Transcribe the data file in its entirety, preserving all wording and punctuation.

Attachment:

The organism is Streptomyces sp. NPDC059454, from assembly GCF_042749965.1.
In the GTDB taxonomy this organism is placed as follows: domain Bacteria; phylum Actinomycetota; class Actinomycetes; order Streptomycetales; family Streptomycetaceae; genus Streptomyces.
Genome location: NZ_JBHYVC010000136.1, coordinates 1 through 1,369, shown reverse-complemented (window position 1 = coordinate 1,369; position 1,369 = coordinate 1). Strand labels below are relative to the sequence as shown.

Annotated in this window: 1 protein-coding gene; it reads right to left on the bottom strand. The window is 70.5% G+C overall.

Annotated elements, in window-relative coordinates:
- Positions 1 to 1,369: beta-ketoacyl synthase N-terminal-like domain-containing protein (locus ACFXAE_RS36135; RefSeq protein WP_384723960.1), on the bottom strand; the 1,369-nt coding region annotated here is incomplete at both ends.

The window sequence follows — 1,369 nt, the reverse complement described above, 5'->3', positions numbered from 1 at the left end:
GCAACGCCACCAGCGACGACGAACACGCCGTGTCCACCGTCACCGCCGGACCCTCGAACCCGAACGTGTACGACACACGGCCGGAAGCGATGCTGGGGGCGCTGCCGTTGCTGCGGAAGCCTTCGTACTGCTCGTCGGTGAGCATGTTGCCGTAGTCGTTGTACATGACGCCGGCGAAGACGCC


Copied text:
The organism is Streptomyces sp. NPDC059454, from assembly GCF_042749965.1.
In the GTDB taxonomy this organism is placed as follows: domain Bacteria; phylum Actinomycetota; class Actinomycetes; order Streptomycetales; family Streptomycetaceae; genus Streptomyces.
Genome location: NZ_JBHYVC010000136.1, coordinates 1 through 1,369, shown reverse-complemented (window position 1 = coordinate 1,369; position 1,369 = coordinate 1). Strand labels below are relative to the sequence as shown.

Annotated in this window: 1 protein-coding gene; it reads right to left on the bottom strand. The window is 70.5% G+C overall.

Annotated elements, in window-relative coordinates:
- Positions 1 to 1,369: beta-ketoacyl synthase N-terminal-like domain-containing protein (locus ACFXAE_RS36135; RefSeq protein WP_384723960.1), on the bottom strand; the 1,369-nt coding region annotated here is incomplete at both ends.

The window sequence follows — 1,369 nt, the reverse complement described above, 5'->3', positions numbered from 1 at the left end:
GCAACGCCACCAGCGACGACGAACACGCCGTGTCCACCGTCACCGCCGGACCCTCGAACCCGAACGTGTACGACACACGGCCGGAAGCGATGCTGGGGGCGCTGCCGTTGCTGCGGAAGCCTTCGTACTGCTCGTCGGTGAGCATGTTGCCGTAGTCGTTGTACATGACGCCGGCGAAGACGCC